Sturgeon has misjudged the mood with her attempts to stir up outrage and grievance
Ruth Davidson MSP, leader of the Scottish Conservative and Unionist party, argues that all the evidence suggests that the Scottish electorate are 'sick to death of the SNP's games.'
Nicola Sturgeon's bid for a second referendum has seen the SNP revert to traditional tactics.
An unworkable proposal for a referendum campaign starting right now, was proposed in the knowledge it would be knocked it back.
The idea is to then stir up outrage and grievance in the Scottish Parliament debate which, over two long days, we are holding this week.
There was once a time when it might have worked.
But all the evidence suggests that many many people in Scotland are sick to death of the games, and tired of the same old constitutional tricks.
While constitutional politics is all that motivates the SNP, the fact is that most people in Scotland are not champing at the bit to plunge back into another referendum any time soon, just three years after the last one.
And most people in Scotland see the plain common sense in having a pause.
There are some good reasons for this.
Britain is about to enter the most complicated international negotiation since the end of the Second World War. It is a time to pull together, not open up more division.
But secondly, this period of uncertainty would be the worst possible moment to ask people to once again vote on such a momentous decision.
Indeed, the SNP has made my point for me. As it has pointed out, in the EU referendum, people did not feel they had the necessary facts to make an informed choice.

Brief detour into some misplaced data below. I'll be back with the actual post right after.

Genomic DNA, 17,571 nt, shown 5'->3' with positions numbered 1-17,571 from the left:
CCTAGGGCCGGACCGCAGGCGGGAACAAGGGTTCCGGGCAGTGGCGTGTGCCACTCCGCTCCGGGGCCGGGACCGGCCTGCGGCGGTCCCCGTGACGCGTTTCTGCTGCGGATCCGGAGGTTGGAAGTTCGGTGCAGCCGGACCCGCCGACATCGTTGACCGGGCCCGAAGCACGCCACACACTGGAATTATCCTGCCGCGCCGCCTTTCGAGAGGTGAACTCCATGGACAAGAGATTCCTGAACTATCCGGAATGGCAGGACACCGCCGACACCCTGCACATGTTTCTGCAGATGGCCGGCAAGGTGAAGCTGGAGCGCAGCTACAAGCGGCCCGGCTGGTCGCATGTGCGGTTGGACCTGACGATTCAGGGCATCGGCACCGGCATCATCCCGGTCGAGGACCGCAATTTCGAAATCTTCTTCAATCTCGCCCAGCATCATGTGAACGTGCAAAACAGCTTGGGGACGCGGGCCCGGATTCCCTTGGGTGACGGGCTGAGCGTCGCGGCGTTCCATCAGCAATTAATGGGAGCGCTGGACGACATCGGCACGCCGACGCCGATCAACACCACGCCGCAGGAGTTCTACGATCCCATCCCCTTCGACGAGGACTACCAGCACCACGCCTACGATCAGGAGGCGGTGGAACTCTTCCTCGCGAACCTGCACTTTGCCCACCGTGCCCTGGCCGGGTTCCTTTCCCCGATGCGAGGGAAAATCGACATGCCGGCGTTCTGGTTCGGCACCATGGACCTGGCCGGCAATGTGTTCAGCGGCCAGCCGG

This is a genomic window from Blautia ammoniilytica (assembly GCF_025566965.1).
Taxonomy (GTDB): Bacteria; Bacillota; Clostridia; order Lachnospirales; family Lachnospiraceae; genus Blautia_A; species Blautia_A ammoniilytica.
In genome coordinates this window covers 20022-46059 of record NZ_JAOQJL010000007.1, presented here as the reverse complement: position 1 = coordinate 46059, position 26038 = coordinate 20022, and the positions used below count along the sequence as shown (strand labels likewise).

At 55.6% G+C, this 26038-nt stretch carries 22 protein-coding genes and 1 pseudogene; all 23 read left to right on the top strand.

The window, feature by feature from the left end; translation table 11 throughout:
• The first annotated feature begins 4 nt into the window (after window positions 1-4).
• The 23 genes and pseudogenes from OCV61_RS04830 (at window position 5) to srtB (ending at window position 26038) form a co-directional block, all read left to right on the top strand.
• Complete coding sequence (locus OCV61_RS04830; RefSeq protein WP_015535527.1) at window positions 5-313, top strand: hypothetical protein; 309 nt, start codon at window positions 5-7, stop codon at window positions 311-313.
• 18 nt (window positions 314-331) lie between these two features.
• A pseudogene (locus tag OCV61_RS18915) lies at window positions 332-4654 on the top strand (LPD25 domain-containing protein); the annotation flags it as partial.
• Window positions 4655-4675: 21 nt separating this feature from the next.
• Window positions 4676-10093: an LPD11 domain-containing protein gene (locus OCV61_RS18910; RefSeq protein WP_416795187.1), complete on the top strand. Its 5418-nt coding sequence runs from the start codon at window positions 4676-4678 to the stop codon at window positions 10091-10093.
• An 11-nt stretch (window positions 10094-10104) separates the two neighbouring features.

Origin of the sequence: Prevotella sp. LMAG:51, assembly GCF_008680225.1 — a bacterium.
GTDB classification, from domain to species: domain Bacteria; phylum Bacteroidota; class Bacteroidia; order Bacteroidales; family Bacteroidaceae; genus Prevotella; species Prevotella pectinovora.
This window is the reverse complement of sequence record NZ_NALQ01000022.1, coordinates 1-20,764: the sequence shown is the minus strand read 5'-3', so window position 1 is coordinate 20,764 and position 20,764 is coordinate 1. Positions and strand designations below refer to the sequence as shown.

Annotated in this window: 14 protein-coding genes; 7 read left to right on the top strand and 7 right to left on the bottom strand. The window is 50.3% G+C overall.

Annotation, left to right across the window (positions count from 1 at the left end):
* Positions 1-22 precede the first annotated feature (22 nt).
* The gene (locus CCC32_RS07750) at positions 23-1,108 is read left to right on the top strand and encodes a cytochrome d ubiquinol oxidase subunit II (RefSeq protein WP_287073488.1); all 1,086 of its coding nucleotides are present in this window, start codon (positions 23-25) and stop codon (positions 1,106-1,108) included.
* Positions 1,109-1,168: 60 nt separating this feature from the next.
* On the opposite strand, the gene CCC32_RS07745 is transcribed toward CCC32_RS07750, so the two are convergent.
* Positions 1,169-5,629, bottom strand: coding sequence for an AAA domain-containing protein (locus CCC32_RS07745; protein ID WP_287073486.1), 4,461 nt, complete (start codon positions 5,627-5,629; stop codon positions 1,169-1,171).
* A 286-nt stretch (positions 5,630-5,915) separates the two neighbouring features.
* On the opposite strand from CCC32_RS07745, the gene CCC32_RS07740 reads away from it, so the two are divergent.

Yet now Nicola Sturgeon wants to make that exact same mistake herself. Under her timetable, people would be asked to vote blind.
I believe that Scottish voters cannot be expected to make a decision on our future constitutional path at a time of such uncertainty.
I argue that we deserve to see how Brexit plays out and operates before we consider whether to make such a momentous decision.
I also think it outrageous that Nicola Sturgeon wants to name a date for a referendum when – just three years after the last one – she still cannot answer basic questions on the currency, on long-term membership of the European Union, and on the cost of independence.
My party therefore will insist that there cannot be a referendum until the Brexit process is complete and until people know both what the UK and what independence looks like.
You don’t make a decision on leaving the UK by voting blind.
And we also believe there should not be one when there is no political or public consent for one.
Not when we were promised by this First Minister it wouldn’t take place for a generation.
Not when we were told it wouldn’t happen without a change of opinion.
Not when we know it will cause more division and more uncertainty for our country.
The SNP wants to drag the country back to a place where it has stated - time and again - that it doesn't want to go.
This has nothing to do with acting on behalf of the people of Scotland, but of trying to leverage events to promote the SNPs singular goal of separation against the will of the majority of Scots.
No wonder a new poll of Scots showed - for the first time - more support for a Conservative Prime Minister than an SNP First Minister.
Nicola Sturgeon has misjudged the mood. The SNP is not Scotland, and, this week, the majority pushed back.
Ruth Davidson is the leader of the Scottish Conservative and Unionist party and Member of the Scottish Parliament for Edinburgh Central
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